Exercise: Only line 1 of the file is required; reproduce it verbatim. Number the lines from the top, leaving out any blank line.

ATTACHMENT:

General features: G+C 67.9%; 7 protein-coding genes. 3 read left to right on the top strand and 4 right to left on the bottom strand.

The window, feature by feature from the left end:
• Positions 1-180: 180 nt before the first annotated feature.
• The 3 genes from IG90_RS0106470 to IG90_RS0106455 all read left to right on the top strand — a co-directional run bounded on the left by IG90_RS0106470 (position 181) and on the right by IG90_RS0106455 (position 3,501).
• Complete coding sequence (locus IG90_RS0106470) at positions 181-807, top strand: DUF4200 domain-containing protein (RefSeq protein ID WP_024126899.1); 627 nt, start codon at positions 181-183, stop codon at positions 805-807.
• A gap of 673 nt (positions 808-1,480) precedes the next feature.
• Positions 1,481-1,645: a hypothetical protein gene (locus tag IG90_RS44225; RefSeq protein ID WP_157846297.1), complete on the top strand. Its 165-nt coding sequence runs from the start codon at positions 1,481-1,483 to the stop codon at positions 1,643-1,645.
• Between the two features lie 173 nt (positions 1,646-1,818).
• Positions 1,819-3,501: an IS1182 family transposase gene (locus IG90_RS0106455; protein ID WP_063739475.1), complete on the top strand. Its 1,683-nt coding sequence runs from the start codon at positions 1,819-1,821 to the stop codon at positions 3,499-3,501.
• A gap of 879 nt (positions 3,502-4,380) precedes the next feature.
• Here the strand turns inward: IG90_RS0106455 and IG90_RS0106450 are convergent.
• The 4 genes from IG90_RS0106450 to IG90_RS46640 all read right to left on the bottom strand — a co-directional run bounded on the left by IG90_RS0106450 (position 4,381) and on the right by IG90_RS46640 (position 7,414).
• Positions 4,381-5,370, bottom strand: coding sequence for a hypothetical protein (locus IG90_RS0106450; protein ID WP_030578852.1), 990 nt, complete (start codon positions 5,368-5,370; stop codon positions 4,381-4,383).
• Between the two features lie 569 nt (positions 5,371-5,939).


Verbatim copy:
General features: G+C 67.9%; 7 protein-coding genes. 3 read left to right on the top strand and 4 right to left on the bottom strand.